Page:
Business rates for High Street retailers should be cut by 35%, the boss of Next has said.

Speaking to the BBC, Lord Wolfson said the current system is “unfair” to physical retailers and warned that a huge number of stores will need to close unnecessarily.

He argued that business rates have not reflected the falling value of High Street retail property value over the course of the pandemic.

Lord Wolfson said: “In-store sales at Next have gone down 25% since 2015 but our rates on those properties have gone up 9%. They have become unfair because they no longer reflect the value property against which they’re charged”

The retail boss suggested that rates could be increased on warehouses and online fulfillment centres, which have seen an increase in value as more shoppers move online, in order to offset the fall in revenue. It’s a move that would bring some balance between the costs of operating a High Street store and an online store.

Lord Wolfson added: “Rents on shops have been coming down, rents on warehouses have been going up and the rates don’t fairly reflect the value of warehouse property either. So I think the government can fund some of this by increasing rates on warehousing by around 50%.”

The Treasury insisted that a fundamental review of business rates is underway, but Lord Wolfson called for immediate action, even if the Chancellor announces an extension to business rate holidays in the upcoming Budget on 3 March.

He said: “I think we’re at quite a pivotal place on the High Street history… we’ve had a dramatic drop in the value of retail properties because sales have dropped so far and many retailers are on the edge of administration.

“For those companies particularly if they go into liquidation, whether or not their new owners decide to take them on and keep those shops on, or close them, will depend on both the rents and the rates that are being charged.

“So over the next year or two, having the rates set at a level that is economic and fair is going to make an enormous difference to how many shops stay open in the short term. And it would be a shame for a huge number of shops to shut unnecessarily because rates are too high.”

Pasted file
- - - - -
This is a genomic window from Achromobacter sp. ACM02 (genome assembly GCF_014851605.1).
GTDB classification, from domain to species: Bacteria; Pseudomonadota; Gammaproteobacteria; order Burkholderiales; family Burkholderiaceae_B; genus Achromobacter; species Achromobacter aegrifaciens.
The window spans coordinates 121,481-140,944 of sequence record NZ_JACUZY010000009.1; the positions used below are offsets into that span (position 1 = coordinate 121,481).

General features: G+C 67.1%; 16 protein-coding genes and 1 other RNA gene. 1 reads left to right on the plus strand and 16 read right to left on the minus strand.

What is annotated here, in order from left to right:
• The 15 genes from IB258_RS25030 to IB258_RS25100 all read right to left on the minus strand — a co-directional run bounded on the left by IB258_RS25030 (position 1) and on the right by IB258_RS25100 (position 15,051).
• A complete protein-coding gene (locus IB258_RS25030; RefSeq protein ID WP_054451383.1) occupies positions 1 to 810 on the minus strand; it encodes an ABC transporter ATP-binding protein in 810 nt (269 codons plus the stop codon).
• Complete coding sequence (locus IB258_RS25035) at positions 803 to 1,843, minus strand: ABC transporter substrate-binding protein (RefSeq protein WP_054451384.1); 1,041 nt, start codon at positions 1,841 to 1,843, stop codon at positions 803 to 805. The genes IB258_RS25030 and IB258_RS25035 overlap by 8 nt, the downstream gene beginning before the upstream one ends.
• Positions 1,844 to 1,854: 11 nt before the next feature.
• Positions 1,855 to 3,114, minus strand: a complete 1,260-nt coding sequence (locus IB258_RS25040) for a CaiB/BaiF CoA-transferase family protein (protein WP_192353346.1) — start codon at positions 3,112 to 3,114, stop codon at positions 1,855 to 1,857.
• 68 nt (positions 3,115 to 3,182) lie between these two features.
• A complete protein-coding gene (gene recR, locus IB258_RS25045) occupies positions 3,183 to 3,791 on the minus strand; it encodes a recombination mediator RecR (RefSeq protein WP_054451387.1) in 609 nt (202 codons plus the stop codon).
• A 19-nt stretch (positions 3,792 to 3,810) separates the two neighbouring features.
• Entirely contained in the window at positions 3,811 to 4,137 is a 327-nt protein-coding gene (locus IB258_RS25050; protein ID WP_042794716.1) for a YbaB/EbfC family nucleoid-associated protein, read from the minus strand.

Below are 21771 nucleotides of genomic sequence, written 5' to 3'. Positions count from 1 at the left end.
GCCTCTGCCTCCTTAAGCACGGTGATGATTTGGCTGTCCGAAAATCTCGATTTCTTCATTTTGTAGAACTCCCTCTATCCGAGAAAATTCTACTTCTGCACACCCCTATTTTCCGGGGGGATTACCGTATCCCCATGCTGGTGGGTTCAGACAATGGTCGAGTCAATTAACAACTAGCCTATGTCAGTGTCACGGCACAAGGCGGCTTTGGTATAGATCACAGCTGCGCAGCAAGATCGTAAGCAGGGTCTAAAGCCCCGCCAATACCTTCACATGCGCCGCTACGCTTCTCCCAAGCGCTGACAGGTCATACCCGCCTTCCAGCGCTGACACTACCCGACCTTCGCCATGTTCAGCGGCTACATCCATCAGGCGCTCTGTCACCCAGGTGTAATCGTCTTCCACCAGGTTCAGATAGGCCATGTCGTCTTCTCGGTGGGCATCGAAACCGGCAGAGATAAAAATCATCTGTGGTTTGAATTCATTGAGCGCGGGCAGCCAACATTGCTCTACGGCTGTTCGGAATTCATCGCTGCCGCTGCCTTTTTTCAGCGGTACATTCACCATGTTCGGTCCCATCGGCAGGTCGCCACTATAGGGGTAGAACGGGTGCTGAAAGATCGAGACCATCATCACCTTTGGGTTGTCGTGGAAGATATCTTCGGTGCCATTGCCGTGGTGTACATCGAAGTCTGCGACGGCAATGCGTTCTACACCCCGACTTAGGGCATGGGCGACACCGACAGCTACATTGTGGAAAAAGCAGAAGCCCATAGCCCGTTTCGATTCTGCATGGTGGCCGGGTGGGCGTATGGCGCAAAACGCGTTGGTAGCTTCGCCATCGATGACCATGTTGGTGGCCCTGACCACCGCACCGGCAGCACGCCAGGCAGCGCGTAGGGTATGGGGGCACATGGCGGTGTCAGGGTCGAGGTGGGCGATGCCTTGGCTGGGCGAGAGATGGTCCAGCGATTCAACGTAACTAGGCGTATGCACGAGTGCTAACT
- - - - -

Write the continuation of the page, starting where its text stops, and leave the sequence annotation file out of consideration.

You cannot tax people back onto the High Street

The idea of an online sales tax has been discussed and debated in recent years as a way of stalling the shift to online shopping. But it’s not a move that Lord Wolfson agrees would help the High Street:

“I’m against an online sales tax because ultimately the consumer will pay the price of that and actually I don’t think anyone is going to go back to the High Street because there’s a 2% online tax or whatever number they come up with. You cannot tax people back on to the High Street.

“An online tax isn’t going to get people back… it is going to put a hole in consumers’ pockets.”

The Next boss did, however, admit that it may be a useful way of stopping e-commerce businesses from paying little corporation tax.

He explained: “There are some internet companies who frankly don’t want to make a profit they just want to turn over as much as they can until all of their competition go out of business and then raise their margins later.

“So there is an argument for an online sales tax to stop people avoiding corporation tax. But a better way of doing that is to say if you’re an online business, pay either 2% of your turnover or 19% of your profits, whichever is the higher.

“That would forensically attack those people off-shoring profits whilst not damaging the nascent internet business which, frankly for us traditional retailers, is one of the few things actually keeping us afloat.”